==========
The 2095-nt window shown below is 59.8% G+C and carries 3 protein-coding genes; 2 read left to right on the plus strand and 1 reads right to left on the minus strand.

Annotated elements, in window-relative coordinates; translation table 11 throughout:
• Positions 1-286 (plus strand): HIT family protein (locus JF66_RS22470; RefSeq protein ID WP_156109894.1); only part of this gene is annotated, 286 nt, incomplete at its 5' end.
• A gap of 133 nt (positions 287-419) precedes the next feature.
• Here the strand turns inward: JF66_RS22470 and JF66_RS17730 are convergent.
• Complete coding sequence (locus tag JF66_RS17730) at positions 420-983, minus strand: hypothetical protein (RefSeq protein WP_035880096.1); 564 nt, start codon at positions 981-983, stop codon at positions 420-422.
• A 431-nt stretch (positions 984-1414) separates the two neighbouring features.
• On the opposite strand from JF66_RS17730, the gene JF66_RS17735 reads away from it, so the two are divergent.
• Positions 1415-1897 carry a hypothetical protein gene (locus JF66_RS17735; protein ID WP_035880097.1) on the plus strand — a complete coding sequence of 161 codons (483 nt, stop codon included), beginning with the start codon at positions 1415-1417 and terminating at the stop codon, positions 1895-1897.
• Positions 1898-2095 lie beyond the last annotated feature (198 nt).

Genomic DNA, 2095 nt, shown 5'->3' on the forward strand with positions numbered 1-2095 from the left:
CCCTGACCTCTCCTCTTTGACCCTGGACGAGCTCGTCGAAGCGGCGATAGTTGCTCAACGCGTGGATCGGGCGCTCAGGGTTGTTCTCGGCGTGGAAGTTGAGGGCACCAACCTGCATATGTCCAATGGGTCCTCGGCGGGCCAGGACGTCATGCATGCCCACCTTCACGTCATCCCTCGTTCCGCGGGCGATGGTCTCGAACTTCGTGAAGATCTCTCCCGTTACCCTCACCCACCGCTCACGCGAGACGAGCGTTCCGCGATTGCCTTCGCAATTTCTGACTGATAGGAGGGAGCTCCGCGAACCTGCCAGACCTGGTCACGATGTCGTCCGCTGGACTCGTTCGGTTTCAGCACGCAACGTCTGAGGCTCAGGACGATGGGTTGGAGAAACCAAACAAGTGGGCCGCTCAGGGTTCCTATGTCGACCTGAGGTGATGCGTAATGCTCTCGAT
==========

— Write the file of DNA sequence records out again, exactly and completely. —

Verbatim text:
The 2095-nt window shown below is 59.8% G+C and carries 3 protein-coding genes; 2 read left to right on the plus strand and 1 reads right to left on the minus strand.

Annotated elements, in window-relative coordinates; translation table 11 throughout:
• Positions 1-286 (plus strand): HIT family protein (locus JF66_RS22470; RefSeq protein ID WP_156109894.1); only part of this gene is annotated, 286 nt, incomplete at its 5' end.
• A gap of 133 nt (positions 287-419) precedes the next feature.
• Here the strand turns inward: JF66_RS22470 and JF66_RS17730 are convergent.
• Complete coding sequence (locus tag JF66_RS17730) at positions 420-983, minus strand: hypothetical protein (RefSeq protein WP_035880096.1); 564 nt, start codon at positions 981-983, stop codon at positions 420-422.
• A 431-nt stretch (positions 984-1414) separates the two neighbouring features.
• On the opposite strand from JF66_RS17730, the gene JF66_RS17735 reads away from it, so the two are divergent.
• Positions 1415-1897 carry a hypothetical protein gene (locus JF66_RS17735; protein ID WP_035880097.1) on the plus strand — a complete coding sequence of 161 codons (483 nt, stop codon included), beginning with the start codon at positions 1415-1417 and terminating at the stop codon, positions 1895-1897.
• Positions 1898-2095 lie beyond the last annotated feature (198 nt).

Genomic DNA, 2095 nt, shown 5'->3' on the forward strand with positions numbered 1-2095 from the left:
CCCTGACCTCTCCTCTTTGACCCTGGACGAGCTCGTCGAAGCGGCGATAGTTGCTCAACGCGTGGATCGGGCGCTCAGGGTTGTTCTCGGCGTGGAAGTTGAGGGCACCAACCTGCATATGTCCAATGGGTCCTCGGCGGGCCAGGACGTCATGCATGCCCACCTTCACGTCATCCCTCGTTCCGCGGGCGATGGTCTCGAACTTCGTGAAGATCTCTCCCGTTACCCTCACCCACCGCTCACGCGAGACGAGCGTTCCGCGATTGCCTTCGCAATTTCTGACTGATAGGAGGGAGCTCCGCGAACCTGCCAGACCTGGTCACGATGTCGTCCGCTGGACTCGTTCGGTTTCAGCACGCAACGTCTGAGGCTCAGGACGATGGGTTGGAGAAACCAAACAAGTGGGCCGCTCAGGGTTCCTATGTCGACCTGAGGTGATGCGTAATGCTCTCGAT